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Computer Architecture Cache John Morris Electrical & Computer Enginering/ Computer Science, The University of Auckland Iolanthe at 13 knots on Cockburn Sound, WA

Computer Architecture Cache John Morris Electrical & Computer Enginering/ Computer Science, The University of Auckland Iolanthe at 13 knots on Cockburn

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  • Computer ArchitectureCache

    John MorrisElectrical & Computer Enginering/ Computer Science, The University of AucklandIolanthe at 13 knots on Cockburn Sound, WA

  • Memory BottleneckState-of-the-art processorf = 3 GHztclock = 330ps1-2 instructions per cycle~25% memory referenceMemory responseOne reference every 4 instructions 4 x 330ps~1.2ns needed!Bulk semiconductor RAM100ns+ for a random access on system bus!Processor will spend most of its time waiting for memory!Faster for DDR RAM streaming date over special busbut random access is still slow!

  • CacheSmall, fast memoryTypically ~50kbytes (1998)2007 Pentium 16kbytes (Level 1)2 cycle access timeSame die as processorOff-chip cache possibleCustom cache chip closely coupled to processorUse fast static RAM (SRAM) rather than slower dynamic RAMSeveral levels possible2nd level of the memory hierarchyCaches most recently used memory locations closer to the processorcloser = closer in time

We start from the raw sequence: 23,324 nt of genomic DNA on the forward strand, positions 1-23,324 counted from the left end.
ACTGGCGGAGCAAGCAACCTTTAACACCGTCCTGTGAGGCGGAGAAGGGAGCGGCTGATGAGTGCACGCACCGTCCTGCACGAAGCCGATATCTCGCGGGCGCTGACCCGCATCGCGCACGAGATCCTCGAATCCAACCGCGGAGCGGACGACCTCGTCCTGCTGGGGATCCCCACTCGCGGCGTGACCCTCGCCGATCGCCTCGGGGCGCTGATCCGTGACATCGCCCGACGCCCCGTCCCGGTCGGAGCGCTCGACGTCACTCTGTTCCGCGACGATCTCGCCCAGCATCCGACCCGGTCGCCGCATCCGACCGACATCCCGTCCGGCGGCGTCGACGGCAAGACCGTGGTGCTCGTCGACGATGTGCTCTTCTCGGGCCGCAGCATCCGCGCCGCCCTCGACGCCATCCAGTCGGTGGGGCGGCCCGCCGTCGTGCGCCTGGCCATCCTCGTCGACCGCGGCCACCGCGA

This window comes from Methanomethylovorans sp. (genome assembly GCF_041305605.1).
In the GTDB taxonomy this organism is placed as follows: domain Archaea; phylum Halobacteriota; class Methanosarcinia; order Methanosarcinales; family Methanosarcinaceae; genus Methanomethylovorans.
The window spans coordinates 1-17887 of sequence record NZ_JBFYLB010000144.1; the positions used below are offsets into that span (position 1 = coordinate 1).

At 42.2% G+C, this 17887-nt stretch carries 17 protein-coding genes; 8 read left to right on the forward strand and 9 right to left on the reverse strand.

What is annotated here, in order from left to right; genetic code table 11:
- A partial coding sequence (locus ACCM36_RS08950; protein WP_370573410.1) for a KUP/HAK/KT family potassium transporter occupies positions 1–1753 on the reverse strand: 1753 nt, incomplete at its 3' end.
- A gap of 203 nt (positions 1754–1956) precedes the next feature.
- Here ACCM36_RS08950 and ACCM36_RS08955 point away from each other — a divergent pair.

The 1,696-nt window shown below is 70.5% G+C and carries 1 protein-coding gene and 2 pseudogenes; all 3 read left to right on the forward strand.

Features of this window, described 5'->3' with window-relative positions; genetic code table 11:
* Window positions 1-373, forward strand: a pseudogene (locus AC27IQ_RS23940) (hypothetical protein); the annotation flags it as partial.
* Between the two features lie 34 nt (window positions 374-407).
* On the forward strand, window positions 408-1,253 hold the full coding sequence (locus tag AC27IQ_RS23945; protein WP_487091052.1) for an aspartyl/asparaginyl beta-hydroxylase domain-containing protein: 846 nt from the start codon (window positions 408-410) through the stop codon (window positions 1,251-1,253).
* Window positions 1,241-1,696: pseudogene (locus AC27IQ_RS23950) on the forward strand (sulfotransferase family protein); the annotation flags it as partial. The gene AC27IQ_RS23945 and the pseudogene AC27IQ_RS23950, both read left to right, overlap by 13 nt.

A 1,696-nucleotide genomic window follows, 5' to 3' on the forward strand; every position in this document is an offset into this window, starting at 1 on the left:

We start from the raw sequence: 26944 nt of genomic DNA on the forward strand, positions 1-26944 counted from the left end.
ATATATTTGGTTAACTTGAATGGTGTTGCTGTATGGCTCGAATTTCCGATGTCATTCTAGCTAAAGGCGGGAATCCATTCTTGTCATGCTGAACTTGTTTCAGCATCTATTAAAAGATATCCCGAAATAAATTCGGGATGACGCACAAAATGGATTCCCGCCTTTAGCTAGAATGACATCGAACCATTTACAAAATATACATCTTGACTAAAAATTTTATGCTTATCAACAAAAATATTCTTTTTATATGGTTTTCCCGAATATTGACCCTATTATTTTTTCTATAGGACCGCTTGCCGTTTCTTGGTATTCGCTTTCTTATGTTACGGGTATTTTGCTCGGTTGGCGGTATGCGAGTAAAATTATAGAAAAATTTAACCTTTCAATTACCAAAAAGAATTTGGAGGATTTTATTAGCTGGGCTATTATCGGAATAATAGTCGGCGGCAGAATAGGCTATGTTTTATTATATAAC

• CacheEtymologycacher (French) = to hideTransparent to a programPrograms simply run slower without itModern processors rely on itReduces the cost of main memory accessEnables instruction/cycle throughputTypical program~25% memory accessesReference: WikipediaDont try Google

  • CacheRelies upon locality of referencePrograms continually use - and re-use - the same locationsInstructionsloops, common subroutinesDatalook-up tablesworking data sets

  • Cache - operationMemory requests checked in cache firstIf the word sought is in the cache, its read from cache (or updated in cache)Cache hitIf not, request is passed to main memory and data is read (written) thereCache missCPUMMUCacheMainMemD or IVAPAPAD or I